A Malaysian girl shares
her horseback riding experiences: when she
was a teenager, and also more recently, in Canada.
GIDDY Up!” The ranch hand yelled, and we set off across the trails. I was 13. It was my first time freeform horseback riding, ie: without someone else holding the reins, and after just five minutes of intructions on how to handle the horse.
This was during a school trip and my teacher had brought about 10 of us students to a farm on the outskirts of Hamilton, Ontario, in Canada, where I was in high school. Most of us teenagers (at that time) had never ever ridden a horse before. A school bus brought us and our teacher to the farm early in the morning and we were asked to form a line while waiting for the horses to be brought out. Slightly apprehensive and not knowing what to expect, I was at the back of the line ... trying to hide.
The ranch hand brought out the first horse, and it was a huge black stallion. He called out, “Now, who’ll take this boy? He’ll only take a girl rider.” My classmates in front of me shuffled their feet and looked at one another uneasily. No one was keen to take the first horse. We could all see that he was a feisty one, his nostrils were flaring.
Seeing as there were no volunteers, the ranch hand pointed at me and said, “You! You’ll take this one!” Everyone turned and looked at me. My feet felt heavy as I walked to the front. Being Asian, I was the tiniest amongst my classmates. And the horse appeared gigantic to me!
When all of us had gotten on our horses, the ranch hand told us that the British style of horseback riding uses two hands to hold and control the horse’s reins, while the American style uses only one hand.
That day, we used the American style. With the reins in your right (or left, if you’re lefthanded) hand, to make the horse turn right, pull the reins to the left, clockwise, away from the body, so that its head would turn right, and rest of the horse would follow suit.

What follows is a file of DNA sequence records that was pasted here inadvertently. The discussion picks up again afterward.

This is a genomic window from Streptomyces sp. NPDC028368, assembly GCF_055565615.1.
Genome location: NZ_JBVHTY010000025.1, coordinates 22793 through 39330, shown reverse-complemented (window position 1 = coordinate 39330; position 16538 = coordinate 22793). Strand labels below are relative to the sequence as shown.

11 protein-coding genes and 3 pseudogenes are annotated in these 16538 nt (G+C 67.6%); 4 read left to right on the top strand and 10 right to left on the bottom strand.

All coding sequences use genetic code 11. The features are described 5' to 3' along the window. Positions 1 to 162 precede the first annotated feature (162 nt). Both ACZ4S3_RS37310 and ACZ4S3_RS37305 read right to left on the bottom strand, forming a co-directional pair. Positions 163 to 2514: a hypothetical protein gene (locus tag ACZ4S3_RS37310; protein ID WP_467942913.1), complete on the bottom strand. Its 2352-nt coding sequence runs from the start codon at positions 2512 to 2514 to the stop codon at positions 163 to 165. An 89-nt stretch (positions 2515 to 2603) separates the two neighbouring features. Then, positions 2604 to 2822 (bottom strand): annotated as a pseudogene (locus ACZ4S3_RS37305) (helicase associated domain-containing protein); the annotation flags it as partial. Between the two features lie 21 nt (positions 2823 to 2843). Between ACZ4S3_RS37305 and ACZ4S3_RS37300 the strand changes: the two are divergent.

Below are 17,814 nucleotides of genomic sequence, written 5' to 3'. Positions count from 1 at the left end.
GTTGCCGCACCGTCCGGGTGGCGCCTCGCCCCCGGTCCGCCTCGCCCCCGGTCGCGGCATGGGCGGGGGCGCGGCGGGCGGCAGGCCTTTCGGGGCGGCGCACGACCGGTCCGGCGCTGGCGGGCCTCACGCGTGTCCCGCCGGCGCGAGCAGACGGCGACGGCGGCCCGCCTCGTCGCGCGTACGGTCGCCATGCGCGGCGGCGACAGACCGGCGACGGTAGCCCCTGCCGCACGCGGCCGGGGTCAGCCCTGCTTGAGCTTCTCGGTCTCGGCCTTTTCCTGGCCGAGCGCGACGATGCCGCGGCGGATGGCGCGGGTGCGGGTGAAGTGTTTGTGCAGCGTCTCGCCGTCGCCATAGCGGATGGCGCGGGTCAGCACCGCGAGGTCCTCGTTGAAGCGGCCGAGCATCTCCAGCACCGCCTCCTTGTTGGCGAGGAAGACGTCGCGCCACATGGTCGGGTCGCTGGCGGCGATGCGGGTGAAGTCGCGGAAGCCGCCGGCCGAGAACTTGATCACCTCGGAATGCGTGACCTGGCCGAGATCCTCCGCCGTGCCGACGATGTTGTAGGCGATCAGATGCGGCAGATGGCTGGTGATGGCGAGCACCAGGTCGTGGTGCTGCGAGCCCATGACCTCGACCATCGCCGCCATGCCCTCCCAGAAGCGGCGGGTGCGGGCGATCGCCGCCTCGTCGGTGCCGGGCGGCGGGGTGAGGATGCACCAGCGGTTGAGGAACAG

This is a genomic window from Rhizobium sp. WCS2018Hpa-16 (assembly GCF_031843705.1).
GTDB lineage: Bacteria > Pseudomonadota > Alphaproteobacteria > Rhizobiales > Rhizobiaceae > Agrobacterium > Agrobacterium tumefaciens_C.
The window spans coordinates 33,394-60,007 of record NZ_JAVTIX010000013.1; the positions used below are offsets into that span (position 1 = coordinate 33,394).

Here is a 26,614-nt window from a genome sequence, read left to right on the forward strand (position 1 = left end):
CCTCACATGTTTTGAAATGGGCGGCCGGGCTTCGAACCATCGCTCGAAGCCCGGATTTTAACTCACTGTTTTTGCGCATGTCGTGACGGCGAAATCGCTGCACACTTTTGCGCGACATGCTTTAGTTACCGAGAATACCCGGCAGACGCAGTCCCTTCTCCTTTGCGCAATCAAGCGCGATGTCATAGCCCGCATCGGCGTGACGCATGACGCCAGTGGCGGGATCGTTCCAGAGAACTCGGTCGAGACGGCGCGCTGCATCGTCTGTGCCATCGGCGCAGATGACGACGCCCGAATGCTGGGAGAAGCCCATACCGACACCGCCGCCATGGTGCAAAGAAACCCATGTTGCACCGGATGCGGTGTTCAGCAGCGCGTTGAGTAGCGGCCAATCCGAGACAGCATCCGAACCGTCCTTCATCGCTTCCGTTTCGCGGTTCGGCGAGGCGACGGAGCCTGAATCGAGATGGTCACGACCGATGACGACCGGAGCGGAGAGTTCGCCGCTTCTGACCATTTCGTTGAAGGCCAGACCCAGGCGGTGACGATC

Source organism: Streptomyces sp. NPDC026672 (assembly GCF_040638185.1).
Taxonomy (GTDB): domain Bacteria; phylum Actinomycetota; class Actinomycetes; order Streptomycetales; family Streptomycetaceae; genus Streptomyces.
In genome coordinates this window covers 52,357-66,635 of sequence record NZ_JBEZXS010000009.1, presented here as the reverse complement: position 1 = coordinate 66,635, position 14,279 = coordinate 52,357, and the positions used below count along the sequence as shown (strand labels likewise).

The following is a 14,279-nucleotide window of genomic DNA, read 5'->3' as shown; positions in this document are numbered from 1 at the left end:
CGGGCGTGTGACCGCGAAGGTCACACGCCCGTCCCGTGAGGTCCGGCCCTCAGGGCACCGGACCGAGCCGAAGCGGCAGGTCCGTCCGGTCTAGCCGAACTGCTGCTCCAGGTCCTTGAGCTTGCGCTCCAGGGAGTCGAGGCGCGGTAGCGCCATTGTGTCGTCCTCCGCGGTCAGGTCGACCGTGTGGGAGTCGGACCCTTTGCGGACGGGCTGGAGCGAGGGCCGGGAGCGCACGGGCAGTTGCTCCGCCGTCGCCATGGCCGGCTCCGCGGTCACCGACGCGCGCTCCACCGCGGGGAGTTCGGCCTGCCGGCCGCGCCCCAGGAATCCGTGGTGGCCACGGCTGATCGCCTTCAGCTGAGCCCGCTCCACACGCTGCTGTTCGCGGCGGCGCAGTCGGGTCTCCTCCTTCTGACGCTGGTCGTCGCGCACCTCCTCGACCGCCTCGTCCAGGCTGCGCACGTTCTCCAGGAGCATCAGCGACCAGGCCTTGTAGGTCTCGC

Likewise, to make the horse turn left, pull the reins to the right, anti-clockwise, away from the body, to make its head turn left. To make the horse stop, pull back on the reins. But, pull them back too hard, and it would make the horse move backwards, in reverse! We were then riding off into the open countryside. There were no manmade trails through the countryside, although through time, the horses’ hooves had hewn some semblance of a trail, which we followed. Our teacher was on the horse in front, and the ranch hand was at the back.
My best friend had gotten an extremely greedy mare that kept stopping to feed on wild grass and almost got left behind. As for my own feisty stallion, he kept running ahead of everyone else, and though I tried hard to pull back on the reins, he kept on going. He started to gallop and picked up speed. Next to the open countryside, there was a highway, and he headed straight for it!
The ranch hand galloped after me, yelling, “Pull back! Pull back!” But, no matter how hard I pulled on his reins, the feisty fellow kept running ... until he almost reached the highway. And then, he swerved and headed inwards, back into the open countryside, and slowed down to a trot. When the ranch hand caught up with us, I got an earful! Fortunately, my teacher saw the funny side of things and said that the horse was only “teasing” me.
Since then, I’d gone horseback riding a few times, twice in Canada, once in Australia, and once in Indonesia, across the lava plains of Mount Bromo. Although horseback riding is available in Malaysia, I’d never thought to try it here, mainly because it’s done in a more controlled environment, like paddocks or equestrian clubs. But for me, a great part of riding a horse has to do with being in the great wide outdoors in a cooler climate.